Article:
After you've made the filling, transfer it to a large, disposable pastry bag fitted with a plain, 1/2-inch round tip and refrigerate until needed—it will keep up to three days, another excellent make-ahead option.
Next up: rolling the dough. It will seem impossibly sticky in the bowl, but all it needs is a generous coating of flour. Seriously, don't be shy. Excess flour can be brushed off later, so use as much as you need to feel comfortable handling the sticky dough. Roll it until no more than 1/16-inch-thick, then brush it lightly with egg white and fold it in half.
Like a poorly applied screen protector, this results in tons of little air pockets trapped between the layers. In turn, these pockets help the dough to blister in the hot oil, giving the shells a delicate honeycomb crunch and plenty of surface area to fry up golden brown. Re-roll the dough until it's 1/16-inch-thick once more, then cut as many 3 1/2–inch rounds as possible—the largest cutter in Ateco's graduated set is perfect for the job.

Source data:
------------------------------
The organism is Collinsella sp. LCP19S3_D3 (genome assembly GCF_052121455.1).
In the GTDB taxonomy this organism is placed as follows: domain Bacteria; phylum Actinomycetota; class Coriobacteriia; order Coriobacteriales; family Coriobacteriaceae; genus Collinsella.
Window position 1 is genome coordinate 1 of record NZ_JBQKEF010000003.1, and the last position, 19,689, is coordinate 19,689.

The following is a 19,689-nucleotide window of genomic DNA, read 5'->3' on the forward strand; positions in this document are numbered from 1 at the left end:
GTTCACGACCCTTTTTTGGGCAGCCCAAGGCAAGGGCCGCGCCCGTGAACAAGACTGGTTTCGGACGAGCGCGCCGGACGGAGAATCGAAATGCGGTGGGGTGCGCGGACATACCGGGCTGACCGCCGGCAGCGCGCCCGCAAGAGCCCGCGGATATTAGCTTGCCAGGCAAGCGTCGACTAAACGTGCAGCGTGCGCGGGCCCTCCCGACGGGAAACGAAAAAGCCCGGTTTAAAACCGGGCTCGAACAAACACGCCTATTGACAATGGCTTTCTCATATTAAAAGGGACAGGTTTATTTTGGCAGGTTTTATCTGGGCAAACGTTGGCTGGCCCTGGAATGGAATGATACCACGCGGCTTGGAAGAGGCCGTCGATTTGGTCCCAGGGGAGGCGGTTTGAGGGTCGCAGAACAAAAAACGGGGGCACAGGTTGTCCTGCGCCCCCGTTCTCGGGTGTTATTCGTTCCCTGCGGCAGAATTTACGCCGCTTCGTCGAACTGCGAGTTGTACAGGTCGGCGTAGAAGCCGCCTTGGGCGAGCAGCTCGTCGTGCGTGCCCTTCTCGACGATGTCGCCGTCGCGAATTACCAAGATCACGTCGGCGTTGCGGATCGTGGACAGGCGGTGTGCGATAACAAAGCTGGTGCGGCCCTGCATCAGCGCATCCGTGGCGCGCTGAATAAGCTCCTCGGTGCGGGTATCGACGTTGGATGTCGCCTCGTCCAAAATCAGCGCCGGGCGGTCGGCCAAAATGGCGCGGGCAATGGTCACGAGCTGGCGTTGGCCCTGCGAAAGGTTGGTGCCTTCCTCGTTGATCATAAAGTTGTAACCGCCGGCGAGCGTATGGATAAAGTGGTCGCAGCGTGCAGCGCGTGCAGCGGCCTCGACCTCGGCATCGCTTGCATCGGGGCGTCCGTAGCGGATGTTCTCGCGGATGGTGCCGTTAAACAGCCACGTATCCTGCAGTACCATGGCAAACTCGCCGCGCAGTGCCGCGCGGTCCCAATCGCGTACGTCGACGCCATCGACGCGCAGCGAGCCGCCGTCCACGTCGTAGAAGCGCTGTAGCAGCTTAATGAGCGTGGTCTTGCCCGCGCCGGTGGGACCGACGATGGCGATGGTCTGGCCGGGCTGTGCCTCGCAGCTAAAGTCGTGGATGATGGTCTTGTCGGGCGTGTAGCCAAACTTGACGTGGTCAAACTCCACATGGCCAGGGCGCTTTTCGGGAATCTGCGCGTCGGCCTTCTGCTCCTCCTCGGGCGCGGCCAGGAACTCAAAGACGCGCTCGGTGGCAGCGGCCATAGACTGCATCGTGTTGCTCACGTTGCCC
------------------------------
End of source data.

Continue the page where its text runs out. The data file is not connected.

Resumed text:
Gather up all the scraps and transfer to an airtight container until you have the time and space to re-roll. While you prepare the oil for frying, the cutouts can be left as-is; if you think this will be longer than 20 minutes, cover them with plastic wrap or a clean towel to keep them from drying out.
The most important thing about cannoli, since it's a deep-fried pastry, is the oil itself—an ingredient most recipes leave to chance as if any old oil will do. Nothing could be further from the truth; for cannoli, choosing the right oil is just as important as choosing the best ricotta. That's because cannoli were traditionally fried in lard, a solid fat. Modern recipes use liquid oil for sheer convenience, and that's a huge problem.
Pastries may crisp when fried in liquid oil, but the oil they absorb will ultimately create a sense of greasiness. Imagine a piece of bread dunked in oil for a few minutes and the way it would squish in your mouth. That's nice if you're talking about a chunk of focaccia dipped in a fine olive oil, but it's not exactly what we look for in a pastry. When fried in solid fats, however, the oil the dough absorbs will revert to its solid state once cool, creating a texture that's light and crisp, with lingering richness as the oil melts on your tongue, like a generously buttered slice of toast.